She's talking up carnation lei this year: They look great in pictures and aren't easily crushed.

Increasingly hard to find is 'ilima the perennial status-symbol lei.

"Somebody's got to do some serious cultivating," says Lee, who worries that 'ilima lei may eventually disappear from shops. An 'ilima lei, which requires hundreds of the paper-thin delicate blooms to make a single strand, is "labor intensive to pick the flowers and to make the lei. It's very much a labor of love."

Other advice: Some people might want to steer clear of the ola'a beauty if the grad is wearing white or linen, since it might stain. Oh, and throw in a pikake or plumeria for the smell. Other than that, go with your gut.

"At grad time, you have to be open-minded, a risk taker," Lee said. "Believe in the lei."

Christine's classmate, Megan Oyama, who now attends Windward Community College, is a fan of the candy lei. She made her own candy lei last year using the school colors (blue and white) for the netting and ribbon around a mixture of chocolate, gum and other sweets. This year Oyama is debating whether to get candy or flower lei for friends in the class behind her. "Candy lei is hard work, flower lei's more expensive," she said.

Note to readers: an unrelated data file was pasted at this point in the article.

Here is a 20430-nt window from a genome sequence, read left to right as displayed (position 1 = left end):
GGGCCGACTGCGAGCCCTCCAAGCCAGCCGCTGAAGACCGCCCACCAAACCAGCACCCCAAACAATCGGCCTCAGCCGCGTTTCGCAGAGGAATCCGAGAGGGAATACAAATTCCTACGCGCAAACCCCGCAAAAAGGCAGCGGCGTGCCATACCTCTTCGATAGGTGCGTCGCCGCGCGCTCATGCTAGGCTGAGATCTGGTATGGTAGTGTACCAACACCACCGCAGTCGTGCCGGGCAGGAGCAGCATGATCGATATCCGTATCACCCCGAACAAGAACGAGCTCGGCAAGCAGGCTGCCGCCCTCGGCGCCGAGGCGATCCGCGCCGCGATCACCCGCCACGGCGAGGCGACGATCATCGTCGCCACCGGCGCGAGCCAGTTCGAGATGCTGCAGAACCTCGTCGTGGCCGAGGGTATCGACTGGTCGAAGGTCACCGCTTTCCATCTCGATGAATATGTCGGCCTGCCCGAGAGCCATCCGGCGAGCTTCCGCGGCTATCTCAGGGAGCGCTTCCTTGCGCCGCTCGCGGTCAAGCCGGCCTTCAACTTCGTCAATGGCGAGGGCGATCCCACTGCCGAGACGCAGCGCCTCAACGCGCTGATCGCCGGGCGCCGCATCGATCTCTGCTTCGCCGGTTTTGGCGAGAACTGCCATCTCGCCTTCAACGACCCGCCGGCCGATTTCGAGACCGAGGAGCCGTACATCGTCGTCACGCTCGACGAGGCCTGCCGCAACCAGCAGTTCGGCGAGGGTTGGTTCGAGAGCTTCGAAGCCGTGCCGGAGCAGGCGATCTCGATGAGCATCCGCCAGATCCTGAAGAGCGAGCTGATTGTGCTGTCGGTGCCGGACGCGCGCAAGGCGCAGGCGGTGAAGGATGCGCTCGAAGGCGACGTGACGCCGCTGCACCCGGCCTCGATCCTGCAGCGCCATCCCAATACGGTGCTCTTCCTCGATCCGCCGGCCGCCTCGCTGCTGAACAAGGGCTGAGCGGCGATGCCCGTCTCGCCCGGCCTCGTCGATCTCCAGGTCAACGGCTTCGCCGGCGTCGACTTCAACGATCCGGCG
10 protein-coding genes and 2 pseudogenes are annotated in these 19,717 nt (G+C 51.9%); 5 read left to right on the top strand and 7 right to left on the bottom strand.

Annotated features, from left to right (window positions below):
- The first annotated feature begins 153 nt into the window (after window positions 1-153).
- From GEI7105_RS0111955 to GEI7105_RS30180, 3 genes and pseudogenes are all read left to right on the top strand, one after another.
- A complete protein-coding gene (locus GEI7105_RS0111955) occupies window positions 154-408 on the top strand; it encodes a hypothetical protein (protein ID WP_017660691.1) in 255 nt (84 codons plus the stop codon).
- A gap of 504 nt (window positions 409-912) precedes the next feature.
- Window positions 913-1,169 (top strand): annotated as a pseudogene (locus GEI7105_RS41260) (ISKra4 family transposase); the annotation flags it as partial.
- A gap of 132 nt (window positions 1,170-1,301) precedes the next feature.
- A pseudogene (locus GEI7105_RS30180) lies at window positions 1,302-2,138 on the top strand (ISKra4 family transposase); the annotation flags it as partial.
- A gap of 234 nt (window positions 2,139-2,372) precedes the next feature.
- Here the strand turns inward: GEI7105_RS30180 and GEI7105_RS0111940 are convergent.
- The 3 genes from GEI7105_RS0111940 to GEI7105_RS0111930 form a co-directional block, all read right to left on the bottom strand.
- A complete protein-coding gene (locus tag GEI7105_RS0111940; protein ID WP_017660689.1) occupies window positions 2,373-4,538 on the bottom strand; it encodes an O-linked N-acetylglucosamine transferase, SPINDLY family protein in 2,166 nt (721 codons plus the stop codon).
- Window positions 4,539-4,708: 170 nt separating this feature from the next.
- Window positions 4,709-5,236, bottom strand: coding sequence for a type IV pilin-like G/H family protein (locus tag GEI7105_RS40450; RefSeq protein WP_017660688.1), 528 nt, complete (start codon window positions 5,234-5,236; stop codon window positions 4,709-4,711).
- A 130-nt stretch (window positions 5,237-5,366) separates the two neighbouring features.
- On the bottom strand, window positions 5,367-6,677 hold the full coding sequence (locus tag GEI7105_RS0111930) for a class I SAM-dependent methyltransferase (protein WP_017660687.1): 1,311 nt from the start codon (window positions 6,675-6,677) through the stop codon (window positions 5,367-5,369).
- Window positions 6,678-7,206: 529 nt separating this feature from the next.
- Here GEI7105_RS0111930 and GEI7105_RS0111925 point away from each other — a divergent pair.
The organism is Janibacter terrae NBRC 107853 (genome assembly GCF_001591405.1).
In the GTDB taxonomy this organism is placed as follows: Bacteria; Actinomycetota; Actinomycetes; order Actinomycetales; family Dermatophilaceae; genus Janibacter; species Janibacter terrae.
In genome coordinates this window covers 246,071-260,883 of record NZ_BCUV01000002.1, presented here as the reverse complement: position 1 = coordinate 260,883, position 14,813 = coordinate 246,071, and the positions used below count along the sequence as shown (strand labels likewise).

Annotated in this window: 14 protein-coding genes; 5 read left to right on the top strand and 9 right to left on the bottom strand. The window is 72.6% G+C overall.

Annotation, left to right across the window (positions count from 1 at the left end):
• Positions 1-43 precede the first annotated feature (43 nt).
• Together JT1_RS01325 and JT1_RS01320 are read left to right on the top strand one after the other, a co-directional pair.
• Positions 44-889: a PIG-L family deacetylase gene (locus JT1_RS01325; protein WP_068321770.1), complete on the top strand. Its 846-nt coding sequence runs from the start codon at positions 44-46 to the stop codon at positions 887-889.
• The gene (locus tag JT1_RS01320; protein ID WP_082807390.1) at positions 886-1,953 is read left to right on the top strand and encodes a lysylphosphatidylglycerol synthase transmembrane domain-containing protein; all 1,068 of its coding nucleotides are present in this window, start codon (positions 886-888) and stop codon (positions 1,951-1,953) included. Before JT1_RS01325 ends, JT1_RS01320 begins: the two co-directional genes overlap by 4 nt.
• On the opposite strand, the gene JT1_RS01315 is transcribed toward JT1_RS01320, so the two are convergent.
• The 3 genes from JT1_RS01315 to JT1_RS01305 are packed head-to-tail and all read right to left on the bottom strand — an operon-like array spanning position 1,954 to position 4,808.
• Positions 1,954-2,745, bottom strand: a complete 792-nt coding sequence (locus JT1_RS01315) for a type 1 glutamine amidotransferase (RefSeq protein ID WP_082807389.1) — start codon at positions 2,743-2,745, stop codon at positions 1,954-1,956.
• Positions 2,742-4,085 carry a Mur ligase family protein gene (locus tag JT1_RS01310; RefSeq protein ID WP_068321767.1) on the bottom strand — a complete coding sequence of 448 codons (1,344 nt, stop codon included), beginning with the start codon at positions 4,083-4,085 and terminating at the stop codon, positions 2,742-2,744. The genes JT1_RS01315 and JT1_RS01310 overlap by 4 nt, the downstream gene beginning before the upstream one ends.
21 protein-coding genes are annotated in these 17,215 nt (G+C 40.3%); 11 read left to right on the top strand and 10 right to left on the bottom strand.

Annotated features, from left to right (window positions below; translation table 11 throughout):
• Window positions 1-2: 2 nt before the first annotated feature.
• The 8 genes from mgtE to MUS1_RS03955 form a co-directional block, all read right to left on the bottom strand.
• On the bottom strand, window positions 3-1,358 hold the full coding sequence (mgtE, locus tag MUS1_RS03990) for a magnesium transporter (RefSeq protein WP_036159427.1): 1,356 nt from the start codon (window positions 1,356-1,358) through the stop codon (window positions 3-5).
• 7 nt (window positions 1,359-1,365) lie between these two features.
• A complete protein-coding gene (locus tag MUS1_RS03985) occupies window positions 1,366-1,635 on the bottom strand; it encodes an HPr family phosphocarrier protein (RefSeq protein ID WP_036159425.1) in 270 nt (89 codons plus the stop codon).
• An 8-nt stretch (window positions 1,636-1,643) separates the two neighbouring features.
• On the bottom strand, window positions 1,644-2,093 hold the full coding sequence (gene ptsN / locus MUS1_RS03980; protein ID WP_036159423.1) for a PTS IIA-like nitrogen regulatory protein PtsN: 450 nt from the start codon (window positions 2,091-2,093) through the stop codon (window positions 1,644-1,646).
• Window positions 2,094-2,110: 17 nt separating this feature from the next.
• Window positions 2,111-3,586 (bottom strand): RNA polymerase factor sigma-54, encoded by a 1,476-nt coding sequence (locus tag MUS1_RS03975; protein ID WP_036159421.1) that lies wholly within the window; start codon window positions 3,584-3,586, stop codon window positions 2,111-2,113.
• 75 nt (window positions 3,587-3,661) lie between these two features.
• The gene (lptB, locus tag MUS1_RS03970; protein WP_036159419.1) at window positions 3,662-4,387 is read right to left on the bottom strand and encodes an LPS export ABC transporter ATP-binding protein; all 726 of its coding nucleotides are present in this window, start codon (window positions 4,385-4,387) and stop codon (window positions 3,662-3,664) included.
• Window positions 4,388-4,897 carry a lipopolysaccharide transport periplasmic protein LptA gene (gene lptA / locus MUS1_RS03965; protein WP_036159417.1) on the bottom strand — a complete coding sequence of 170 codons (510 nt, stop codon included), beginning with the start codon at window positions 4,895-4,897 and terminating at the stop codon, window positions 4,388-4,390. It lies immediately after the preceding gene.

Oyama noted that many people take a candy version as their one lei allowed at Project Graduation. (Project Graduation events usually allow few outside substances in, to even the field and keep contraband to a minimum.)

One thing Oyama is sure of: Flower or lei, she'll take plenty more.

"You know your friends, but (not) who you're going to give to exactly," she said. "Someone will give you something, so you have to give something back. It's kind of rude not to."


Ayako Yamada at A&K Nursery in Waimanalo suggests keeping flower lei fresh and cool.

"Any flower is going to get wilted in the heat," she said, adding that wilting isn't necessarily a bad thing. "That's the fate of the flowers."

Yamada suggests getting another day of joy from them by putting them in the fridge as soon as possible, "as long as there is life left" in the lei.

And whatever number you think you're going to need? Those in the know say double it.

It's a big time for not just graduates but their parents, family and friends, too.